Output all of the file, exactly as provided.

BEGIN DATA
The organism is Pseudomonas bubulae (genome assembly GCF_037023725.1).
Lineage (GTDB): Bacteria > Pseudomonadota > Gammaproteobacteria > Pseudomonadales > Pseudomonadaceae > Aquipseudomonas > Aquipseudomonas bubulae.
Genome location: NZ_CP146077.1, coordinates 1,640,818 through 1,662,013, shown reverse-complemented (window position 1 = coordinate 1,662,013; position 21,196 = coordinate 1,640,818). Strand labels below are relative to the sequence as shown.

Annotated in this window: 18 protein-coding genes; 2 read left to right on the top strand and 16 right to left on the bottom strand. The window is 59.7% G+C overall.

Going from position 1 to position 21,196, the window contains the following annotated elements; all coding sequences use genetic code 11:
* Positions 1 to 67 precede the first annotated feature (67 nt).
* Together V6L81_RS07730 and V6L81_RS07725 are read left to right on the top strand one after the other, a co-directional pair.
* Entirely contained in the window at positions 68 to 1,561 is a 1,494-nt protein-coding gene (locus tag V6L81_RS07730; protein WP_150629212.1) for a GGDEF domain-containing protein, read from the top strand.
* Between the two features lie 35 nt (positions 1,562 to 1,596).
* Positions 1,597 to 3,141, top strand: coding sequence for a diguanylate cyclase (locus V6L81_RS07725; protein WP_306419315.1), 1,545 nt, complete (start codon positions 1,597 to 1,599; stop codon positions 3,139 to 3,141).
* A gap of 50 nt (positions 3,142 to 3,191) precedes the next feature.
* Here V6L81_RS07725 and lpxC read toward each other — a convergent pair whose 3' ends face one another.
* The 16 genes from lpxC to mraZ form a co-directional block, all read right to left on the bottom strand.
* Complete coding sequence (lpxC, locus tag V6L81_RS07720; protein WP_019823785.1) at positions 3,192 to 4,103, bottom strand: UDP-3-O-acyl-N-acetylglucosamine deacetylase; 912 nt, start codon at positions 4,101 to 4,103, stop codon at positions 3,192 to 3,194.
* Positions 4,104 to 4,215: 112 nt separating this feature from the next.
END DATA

The organism is Pseudomonas bubulae (genome assembly GCF_037023725.1).
Lineage (GTDB): Bacteria > Pseudomonadota > Gammaproteobacteria > Pseudomonadales > Pseudomonadaceae > Aquipseudomonas > Aquipseudomonas bubulae.
Genome location: NZ_CP146077.1, coordinates 1,640,818 through 1,662,013, shown reverse-complemented (window position 1 = coordinate 1,662,013; position 21,196 = coordinate 1,640,818). Strand labels below are relative to the sequence as shown.

Annotated in this window: 18 protein-coding genes; 2 read left to right on the top strand and 16 right to left on the bottom strand. The window is 59.7% G+C overall.

Going from position 1 to position 21,196, the window contains the following annotated elements; all coding sequences use genetic code 11:
* Positions 1 to 67 precede the first annotated feature (67 nt).
* Together V6L81_RS07730 and V6L81_RS07725 are read left to right on the top strand one after the other, a co-directional pair.
* Entirely contained in the window at positions 68 to 1,561 is a 1,494-nt protein-coding gene (locus tag V6L81_RS07730; protein WP_150629212.1) for a GGDEF domain-containing protein, read from the top strand.
* Between the two features lie 35 nt (positions 1,562 to 1,596).
* Positions 1,597 to 3,141, top strand: coding sequence for a diguanylate cyclase (locus V6L81_RS07725; protein WP_306419315.1), 1,545 nt, complete (start codon positions 1,597 to 1,599; stop codon positions 3,139 to 3,141).
* A gap of 50 nt (positions 3,142 to 3,191) precedes the next feature.
* Here V6L81_RS07725 and lpxC read toward each other — a convergent pair whose 3' ends face one another.
* The 16 genes from lpxC to mraZ form a co-directional block, all read right to left on the bottom strand.
* Complete coding sequence (lpxC, locus tag V6L81_RS07720; protein WP_019823785.1) at positions 3,192 to 4,103, bottom strand: UDP-3-O-acyl-N-acetylglucosamine deacetylase; 912 nt, start codon at positions 4,101 to 4,103, stop codon at positions 3,192 to 3,194.
* Positions 4,104 to 4,215: 112 nt separating this feature from the next.